The subject of reshoring is one that U.S. manufacturing procurement officers observe with a realistic eye. While there are numerous challenges associated with establishing domestic production operations, such as establishing the ability to reduce supply chain risk, quickly adjust output in response to variable demand and decrease market delivery lead times, sourcing from U.S. mines is notoriously difficult.
Now, another issue has entered the picture: the impact new manufacturing operations will have on the North American ecosystem. Health, environmental and industry proponents are locking horns in a contest that may ultimately decide the future of U.S. production.
A legislative battle
According to Manufacturing Business Technology, the U.S. Environmental Protection Agency recently proposed a nationwide reduction of the threshold of ground-level ozone, or smog, from 75 parts per billion to between 65 PPB and 70 PPB. Currently, certain regions of California are contending with smog levels well above this limit - Greater Los Angeles areas average 107 PPB, while the San Joaquin Valley stands at 94 PPB.
Ground-level ozone is quite harmful to humans, and is connected to health problems such as asthma, respiratory failure and even premature death, according to Dr. Robert Haley of the Dallas County Medical Society and the Texas Medical Association. However, MBT Magazine noted that Texas Commission on Environmental Quality Air Quality Director David Brymer maintained no connection between smog and public health.
Lorraine Gershman of the American Chemistry Council asserted that current ozone thresholds are already stringent, and many communities are struggling to meet those levels. Another ACC representative, Lindsay Stovall, maintained that reducing the limitation to between 65 PPB and 70 PPB would cause manufacturing growth to either "slow or stop."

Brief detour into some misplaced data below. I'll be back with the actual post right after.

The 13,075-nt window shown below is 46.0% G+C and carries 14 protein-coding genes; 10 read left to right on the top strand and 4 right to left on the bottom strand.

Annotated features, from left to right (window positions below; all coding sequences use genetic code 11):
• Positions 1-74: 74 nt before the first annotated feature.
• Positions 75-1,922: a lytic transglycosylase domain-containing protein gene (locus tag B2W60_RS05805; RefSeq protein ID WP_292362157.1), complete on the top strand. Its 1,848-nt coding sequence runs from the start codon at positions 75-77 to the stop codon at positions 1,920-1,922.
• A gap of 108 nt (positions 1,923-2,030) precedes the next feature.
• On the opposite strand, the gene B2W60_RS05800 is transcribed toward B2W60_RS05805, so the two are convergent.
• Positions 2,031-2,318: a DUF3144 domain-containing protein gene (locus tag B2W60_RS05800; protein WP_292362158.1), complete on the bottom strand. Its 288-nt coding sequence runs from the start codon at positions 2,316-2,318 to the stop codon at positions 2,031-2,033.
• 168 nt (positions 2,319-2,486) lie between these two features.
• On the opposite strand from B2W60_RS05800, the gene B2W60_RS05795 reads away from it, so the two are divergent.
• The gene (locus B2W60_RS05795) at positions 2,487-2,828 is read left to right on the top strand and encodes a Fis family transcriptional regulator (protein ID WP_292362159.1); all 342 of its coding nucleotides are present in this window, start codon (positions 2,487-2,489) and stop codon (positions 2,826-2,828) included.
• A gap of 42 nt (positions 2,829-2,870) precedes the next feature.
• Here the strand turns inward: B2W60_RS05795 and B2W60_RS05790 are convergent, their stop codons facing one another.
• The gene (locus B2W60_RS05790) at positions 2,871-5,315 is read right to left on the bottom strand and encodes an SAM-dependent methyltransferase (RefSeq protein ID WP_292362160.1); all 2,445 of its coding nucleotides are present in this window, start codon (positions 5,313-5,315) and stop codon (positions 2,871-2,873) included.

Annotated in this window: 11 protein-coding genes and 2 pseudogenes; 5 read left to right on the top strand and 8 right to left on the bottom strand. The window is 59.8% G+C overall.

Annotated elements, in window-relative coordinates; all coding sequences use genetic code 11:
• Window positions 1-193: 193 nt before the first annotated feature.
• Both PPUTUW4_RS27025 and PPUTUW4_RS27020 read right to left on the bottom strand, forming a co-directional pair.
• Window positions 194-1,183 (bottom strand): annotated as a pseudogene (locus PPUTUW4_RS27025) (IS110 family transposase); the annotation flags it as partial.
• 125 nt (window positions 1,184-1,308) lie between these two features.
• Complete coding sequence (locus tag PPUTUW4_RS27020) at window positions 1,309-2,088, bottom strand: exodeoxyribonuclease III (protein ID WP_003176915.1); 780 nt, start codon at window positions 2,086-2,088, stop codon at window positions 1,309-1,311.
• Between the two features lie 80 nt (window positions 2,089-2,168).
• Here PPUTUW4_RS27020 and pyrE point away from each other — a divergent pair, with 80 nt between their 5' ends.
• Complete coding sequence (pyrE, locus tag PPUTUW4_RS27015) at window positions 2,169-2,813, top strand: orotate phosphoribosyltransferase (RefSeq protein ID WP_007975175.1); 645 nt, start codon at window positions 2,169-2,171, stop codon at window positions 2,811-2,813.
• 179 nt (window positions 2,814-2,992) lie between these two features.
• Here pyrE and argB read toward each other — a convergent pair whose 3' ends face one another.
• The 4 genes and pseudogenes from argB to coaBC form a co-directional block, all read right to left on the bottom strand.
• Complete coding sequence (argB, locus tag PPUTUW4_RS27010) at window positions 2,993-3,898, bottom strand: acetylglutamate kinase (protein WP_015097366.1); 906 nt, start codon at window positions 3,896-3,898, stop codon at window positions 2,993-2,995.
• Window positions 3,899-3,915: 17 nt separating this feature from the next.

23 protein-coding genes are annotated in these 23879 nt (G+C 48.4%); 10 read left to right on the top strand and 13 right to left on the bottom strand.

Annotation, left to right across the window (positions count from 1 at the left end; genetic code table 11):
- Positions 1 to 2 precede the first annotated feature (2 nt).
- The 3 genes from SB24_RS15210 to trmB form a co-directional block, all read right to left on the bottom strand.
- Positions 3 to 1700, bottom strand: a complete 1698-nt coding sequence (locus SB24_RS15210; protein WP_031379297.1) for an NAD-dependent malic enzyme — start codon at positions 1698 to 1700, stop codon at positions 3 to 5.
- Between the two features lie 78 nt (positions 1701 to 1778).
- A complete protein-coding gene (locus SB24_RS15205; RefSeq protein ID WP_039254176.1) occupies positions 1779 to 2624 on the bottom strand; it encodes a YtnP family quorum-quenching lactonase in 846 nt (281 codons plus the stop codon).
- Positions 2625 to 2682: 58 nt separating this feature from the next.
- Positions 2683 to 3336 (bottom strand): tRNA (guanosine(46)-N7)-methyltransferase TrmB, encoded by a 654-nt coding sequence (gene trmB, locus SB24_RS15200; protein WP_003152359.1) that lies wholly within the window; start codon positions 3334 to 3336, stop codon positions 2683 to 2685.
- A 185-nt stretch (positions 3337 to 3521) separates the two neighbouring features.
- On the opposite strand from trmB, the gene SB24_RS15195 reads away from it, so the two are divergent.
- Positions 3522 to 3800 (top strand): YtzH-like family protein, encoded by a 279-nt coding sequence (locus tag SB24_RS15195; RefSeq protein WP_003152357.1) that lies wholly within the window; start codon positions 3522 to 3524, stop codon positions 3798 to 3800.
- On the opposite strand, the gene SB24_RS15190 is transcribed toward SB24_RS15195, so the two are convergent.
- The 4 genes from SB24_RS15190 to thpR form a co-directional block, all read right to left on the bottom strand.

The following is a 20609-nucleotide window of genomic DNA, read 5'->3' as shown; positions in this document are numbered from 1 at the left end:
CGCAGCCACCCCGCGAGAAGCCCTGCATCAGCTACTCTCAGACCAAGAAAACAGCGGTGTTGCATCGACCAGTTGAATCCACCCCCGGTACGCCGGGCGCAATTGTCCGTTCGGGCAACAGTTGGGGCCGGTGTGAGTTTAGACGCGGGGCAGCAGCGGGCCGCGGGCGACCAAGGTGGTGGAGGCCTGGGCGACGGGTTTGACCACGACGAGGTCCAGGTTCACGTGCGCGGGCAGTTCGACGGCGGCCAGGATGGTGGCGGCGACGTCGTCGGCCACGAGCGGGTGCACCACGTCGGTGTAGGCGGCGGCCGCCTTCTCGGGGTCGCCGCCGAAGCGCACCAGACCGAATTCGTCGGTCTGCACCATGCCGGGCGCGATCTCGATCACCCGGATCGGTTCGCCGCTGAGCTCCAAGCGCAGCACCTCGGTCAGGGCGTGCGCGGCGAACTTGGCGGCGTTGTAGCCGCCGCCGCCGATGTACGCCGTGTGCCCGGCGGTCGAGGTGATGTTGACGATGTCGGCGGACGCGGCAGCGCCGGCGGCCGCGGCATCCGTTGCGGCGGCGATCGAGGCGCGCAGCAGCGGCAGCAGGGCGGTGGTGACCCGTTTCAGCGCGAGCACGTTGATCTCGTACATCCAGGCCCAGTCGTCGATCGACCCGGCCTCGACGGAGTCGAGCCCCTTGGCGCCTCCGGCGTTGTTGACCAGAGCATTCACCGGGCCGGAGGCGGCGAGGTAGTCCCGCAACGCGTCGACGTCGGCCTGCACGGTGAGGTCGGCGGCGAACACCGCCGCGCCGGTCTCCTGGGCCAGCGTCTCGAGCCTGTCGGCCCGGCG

Manufacturing with green energy?
Smog is caused by various chemical processes involved in many manufacturing operations. Output and the type of the gases released into the atmosphere largely depend on the products certain companies are producing. However, power plants and the energy used to fuel factories contribute to the smog creation, which presents an interesting question: Is it economically viable for manufacturers to use alternative energy to support operations?
The International Renewable Energy Agency (IRENA) released a study in the summer of 2014 that discussed the issue and analyzed how the global manufacturing sector can achieve a larger green energy portfolio from 2010 to 2030. After completing its research, IRENA discovered 400 "realizable" opportunities for companies across 26 countries to feasibly integrate green energy into their portfolios. Apparently, 74 of those opportunities were in the manufacturing sector.
As of now, IRENA found that production firms are set to increase green energy usage by a mere 1 percent over the next 15 years. However, if IRENA's renewable energy options are put into action, and assuming the costs associated with biomass sources and solar energy decrease, manufacturers could derive 27 percent of their energy from green energy.
Largely, manufacturing processes require heat in order to turn raw materials into finished products. Generating a high level of heat typically involves using coke ovens, kilns, blast furnaces and other sources. In fact, IRENA noted that only 20 percent of final energy use in conventional manufacturing processes consists of electricity.
So, solar appears to be the attractive option in regard to heat generation. Yet regarding solar as an economically viable alternative isn't necessarily practical, although advances appear promising. Researchers at the University of California San Diego Jacobs School of Engineering recently created a nanoparticle-based material that can absorb and convert more than 90 percent of the sunlight it captures into heat. Furthermore, it can can sustain temperatures greater than 700 degrees Celsius - a huge step above today's conventional solar panels.